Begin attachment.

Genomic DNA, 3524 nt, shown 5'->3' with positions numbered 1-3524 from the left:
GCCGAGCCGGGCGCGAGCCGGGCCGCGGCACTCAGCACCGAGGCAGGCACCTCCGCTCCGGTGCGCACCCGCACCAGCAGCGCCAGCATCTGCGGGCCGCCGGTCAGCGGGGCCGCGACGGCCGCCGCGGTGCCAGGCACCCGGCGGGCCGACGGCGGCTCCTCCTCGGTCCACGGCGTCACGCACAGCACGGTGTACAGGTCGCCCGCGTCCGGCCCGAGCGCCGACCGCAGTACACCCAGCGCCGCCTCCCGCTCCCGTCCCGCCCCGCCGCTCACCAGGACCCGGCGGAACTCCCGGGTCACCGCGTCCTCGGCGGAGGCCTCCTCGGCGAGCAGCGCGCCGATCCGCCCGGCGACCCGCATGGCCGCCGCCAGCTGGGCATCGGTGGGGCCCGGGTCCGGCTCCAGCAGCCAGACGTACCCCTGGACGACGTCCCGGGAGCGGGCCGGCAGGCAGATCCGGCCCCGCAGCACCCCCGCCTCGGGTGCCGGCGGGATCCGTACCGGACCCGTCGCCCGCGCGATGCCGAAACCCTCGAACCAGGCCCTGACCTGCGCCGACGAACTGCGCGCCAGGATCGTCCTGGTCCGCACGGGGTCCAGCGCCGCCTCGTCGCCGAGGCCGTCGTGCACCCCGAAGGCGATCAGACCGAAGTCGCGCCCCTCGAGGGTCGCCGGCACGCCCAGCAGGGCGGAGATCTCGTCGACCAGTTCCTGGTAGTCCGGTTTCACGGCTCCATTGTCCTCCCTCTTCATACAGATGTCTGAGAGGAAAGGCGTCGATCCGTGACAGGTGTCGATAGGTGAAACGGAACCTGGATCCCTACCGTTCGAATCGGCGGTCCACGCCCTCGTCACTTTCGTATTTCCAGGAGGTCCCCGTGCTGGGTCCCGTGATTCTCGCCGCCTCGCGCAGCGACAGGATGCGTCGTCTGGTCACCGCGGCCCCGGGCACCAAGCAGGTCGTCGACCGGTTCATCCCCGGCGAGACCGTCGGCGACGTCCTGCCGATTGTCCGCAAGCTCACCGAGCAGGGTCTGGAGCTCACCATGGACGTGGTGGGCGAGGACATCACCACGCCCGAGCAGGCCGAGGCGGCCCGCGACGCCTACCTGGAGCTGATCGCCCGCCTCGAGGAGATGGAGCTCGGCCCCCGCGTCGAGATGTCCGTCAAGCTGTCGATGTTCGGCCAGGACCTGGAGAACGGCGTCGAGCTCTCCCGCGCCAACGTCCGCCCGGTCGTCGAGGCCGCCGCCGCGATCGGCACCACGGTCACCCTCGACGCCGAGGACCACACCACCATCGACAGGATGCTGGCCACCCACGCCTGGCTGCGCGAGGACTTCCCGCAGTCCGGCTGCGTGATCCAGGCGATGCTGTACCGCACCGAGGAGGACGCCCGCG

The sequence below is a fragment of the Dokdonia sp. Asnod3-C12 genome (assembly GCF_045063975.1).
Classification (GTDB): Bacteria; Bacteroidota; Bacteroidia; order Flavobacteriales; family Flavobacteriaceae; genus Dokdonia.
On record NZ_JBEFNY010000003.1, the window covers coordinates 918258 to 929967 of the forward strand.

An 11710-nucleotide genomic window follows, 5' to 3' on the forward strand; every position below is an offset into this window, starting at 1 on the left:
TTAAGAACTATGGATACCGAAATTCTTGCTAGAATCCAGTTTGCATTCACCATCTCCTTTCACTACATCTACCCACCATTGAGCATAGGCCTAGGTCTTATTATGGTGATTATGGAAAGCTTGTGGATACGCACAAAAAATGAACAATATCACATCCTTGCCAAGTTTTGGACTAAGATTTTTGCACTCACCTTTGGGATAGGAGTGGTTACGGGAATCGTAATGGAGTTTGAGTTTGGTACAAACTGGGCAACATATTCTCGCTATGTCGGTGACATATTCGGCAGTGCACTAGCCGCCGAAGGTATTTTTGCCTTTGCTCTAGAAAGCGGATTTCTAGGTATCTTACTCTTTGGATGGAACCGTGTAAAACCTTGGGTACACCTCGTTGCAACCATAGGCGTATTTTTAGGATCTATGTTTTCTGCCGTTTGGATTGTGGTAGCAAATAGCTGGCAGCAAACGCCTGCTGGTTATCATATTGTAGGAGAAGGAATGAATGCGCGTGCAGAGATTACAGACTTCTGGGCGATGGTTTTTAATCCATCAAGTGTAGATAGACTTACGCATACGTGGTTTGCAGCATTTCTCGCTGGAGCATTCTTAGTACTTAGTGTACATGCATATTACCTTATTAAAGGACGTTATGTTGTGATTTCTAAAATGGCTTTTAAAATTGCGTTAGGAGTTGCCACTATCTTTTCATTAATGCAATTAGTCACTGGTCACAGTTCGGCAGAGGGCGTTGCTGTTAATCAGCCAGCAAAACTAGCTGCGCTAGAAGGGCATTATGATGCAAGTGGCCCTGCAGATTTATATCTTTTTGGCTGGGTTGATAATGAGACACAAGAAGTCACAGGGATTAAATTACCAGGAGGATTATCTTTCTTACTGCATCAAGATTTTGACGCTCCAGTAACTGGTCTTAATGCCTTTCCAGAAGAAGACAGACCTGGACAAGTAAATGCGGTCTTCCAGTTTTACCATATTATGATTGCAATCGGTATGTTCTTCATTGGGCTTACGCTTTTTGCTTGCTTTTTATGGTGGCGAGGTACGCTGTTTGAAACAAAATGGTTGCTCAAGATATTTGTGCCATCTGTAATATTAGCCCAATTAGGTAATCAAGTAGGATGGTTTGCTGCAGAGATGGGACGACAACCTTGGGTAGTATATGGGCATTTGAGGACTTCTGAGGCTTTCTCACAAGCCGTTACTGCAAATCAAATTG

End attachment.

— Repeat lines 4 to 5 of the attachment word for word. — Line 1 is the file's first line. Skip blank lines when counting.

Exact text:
Classification (GTDB): Bacteria; Bacteroidota; Bacteroidia; order Flavobacteriales; family Flavobacteriaceae; genus Dokdonia.
On record NZ_JBEFNY010000003.1, the window covers coordinates 918258 to 929967 of the forward strand.